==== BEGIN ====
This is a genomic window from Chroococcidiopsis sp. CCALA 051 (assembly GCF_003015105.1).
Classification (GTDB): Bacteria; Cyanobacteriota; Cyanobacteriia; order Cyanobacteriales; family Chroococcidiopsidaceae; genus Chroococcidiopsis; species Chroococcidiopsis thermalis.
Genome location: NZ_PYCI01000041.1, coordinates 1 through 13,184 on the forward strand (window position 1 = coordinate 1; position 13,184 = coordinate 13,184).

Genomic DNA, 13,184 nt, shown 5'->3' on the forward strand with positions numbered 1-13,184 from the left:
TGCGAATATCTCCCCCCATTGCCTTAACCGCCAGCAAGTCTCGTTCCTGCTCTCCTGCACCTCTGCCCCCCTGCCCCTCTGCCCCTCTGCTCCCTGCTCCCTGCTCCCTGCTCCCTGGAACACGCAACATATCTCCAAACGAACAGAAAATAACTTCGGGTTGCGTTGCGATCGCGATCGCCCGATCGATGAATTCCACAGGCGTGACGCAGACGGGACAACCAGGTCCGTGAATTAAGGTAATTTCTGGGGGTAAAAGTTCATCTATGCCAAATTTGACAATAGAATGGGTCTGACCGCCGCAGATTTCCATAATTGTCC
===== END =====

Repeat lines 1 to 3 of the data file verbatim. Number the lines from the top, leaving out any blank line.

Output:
This is a genomic window from Chroococcidiopsis sp. CCALA 051 (assembly GCF_003015105.1).
Classification (GTDB): Bacteria; Cyanobacteriota; Cyanobacteriia; order Cyanobacteriales; family Chroococcidiopsidaceae; genus Chroococcidiopsis; species Chroococcidiopsis thermalis.
Genome location: NZ_PYCI01000041.1, coordinates 1 through 13,184 on the forward strand (window position 1 = coordinate 1; position 13,184 = coordinate 13,184).